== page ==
The dollar keeps weaker ahead of the Fed
The greenback isn’t getting much of a reprieve despite a slight pullback in equities during European morning trade, with the dollar still seen weaker across the board.
The franc is a notable gainer, and is posting decent gains of around 1.7% against the greenback so far this week after SNB sight deposits declined for the first time since January – in a sign that the SNB is relaxing a little after months of heavy intervention.
But in any case, all eyes are on the Fed later today with a couple of main points being any indication of yield curve control and how the Fed will assess the current economic situation and what will be their response to that i.e. will they keep the party going?
- Expects the Fed to clarify its intentions on asset purchases
- Fed has scaled purchases back as overall functioning has improved
- Expects the Fed to shift its commitment from daily purchases ($4.5 billion in both Treasuries and agency MBS) to a monthly purchase rate of $80 billion in Treasuries and $60 billion in agency MBS instead
- Does not expect a change in forward guidance
- Expects median assessment of monetary policy to include keeping Fed funds rate at zero lower-bound through the end of 2022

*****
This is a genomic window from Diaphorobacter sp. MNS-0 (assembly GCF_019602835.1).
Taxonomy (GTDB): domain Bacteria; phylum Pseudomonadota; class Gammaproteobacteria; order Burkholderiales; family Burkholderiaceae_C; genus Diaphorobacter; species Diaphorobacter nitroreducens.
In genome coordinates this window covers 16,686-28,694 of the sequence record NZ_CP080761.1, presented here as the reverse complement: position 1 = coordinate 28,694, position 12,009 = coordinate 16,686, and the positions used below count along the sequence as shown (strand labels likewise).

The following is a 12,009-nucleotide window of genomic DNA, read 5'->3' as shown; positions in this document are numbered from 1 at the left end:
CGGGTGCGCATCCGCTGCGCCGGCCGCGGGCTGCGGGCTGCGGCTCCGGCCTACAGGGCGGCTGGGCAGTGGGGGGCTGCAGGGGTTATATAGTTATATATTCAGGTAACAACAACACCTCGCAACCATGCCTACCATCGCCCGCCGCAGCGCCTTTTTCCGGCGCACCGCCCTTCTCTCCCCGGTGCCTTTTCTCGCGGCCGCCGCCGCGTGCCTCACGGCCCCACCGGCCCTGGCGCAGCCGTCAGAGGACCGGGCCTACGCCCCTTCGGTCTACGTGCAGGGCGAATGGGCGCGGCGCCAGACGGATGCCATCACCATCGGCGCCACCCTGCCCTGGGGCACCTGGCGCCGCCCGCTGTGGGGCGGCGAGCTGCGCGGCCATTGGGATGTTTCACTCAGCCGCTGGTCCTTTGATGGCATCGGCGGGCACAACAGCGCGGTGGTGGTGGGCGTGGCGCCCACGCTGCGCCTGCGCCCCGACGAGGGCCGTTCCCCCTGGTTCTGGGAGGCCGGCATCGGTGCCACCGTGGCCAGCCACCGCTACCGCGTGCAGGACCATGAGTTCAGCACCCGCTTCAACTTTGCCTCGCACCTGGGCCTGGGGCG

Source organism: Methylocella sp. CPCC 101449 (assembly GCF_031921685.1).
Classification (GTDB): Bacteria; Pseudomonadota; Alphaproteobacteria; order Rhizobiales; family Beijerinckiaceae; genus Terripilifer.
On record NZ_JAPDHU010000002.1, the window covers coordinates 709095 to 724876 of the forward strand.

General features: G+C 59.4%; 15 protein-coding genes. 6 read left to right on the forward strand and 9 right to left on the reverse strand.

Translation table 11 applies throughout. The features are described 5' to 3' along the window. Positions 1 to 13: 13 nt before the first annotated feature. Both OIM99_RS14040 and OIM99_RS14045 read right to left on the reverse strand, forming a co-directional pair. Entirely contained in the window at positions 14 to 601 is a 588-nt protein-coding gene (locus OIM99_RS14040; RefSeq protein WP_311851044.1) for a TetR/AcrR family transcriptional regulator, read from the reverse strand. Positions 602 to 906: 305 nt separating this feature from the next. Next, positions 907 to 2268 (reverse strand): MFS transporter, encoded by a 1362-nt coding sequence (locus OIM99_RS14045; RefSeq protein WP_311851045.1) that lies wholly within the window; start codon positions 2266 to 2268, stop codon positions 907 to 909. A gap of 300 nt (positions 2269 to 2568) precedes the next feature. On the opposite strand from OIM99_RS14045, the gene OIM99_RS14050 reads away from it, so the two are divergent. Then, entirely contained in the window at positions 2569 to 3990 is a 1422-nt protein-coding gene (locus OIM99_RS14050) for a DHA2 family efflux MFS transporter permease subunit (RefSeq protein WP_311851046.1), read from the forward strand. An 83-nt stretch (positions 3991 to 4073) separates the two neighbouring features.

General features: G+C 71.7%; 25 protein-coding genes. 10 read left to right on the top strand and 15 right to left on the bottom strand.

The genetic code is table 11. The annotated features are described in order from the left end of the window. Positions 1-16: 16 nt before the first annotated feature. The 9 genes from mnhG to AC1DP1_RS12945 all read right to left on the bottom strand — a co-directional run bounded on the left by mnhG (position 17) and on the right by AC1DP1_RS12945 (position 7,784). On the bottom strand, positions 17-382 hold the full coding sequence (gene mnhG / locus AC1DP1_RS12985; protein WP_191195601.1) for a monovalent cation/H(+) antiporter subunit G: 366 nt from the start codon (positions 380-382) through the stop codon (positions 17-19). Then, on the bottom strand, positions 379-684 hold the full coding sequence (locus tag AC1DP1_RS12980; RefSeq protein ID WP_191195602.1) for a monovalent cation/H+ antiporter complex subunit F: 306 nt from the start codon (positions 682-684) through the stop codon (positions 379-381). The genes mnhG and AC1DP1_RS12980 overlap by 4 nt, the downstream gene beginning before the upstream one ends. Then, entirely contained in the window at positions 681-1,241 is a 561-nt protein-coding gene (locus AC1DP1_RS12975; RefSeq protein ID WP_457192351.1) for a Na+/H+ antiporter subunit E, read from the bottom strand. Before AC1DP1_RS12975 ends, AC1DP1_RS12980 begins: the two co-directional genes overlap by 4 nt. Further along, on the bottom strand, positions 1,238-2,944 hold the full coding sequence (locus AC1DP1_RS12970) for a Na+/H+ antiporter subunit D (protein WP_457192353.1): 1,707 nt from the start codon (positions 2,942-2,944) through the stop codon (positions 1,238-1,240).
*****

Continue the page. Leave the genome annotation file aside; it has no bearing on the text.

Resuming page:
- Not expecting the Fed to make any significant changes to policy stance
- Looking for two things i.e. whether or not the Fed will change its forward guidance and changes to asset purchases to a monthly figure
- Thinks it is too early for Fed to change forward guidance at this stage
- Fed will make clearer what conditions for tightening policy moving forward
- Does not think the Fed will gain much by shifting to monthly asset purchase target
- Does not expect the Fed to implement yield curve control (YCC)
- US jobs report should keep policymakers more upbeat going into the meeting
- But it is unlikely to substantially change decisions/forecasts
- Says that the forward guidance is likely to be paired with a weak form of YCC
- Commitment mostly to front-end yields to reflect policy path implied by guidance
- Economic projections should show a median for no rate hikes through 2021
- Expects the Fed to take its first step away from a crisis prevention back towards the goal of providing accommodative support for the recovery
- Expects the Fed to announce open-ended QE consistent with monthly purchases of Treasuries of between $65 billion and $85 billion
- Forward guidance should be enhanced to reaffirm commitment to keep rates low
From the expectations above, it shows that the market is expecting the Fed to dial back some of its earlier commitments i.e. daily asset purchases as they are no longer necessary, considering that market conditions are well maintained for now.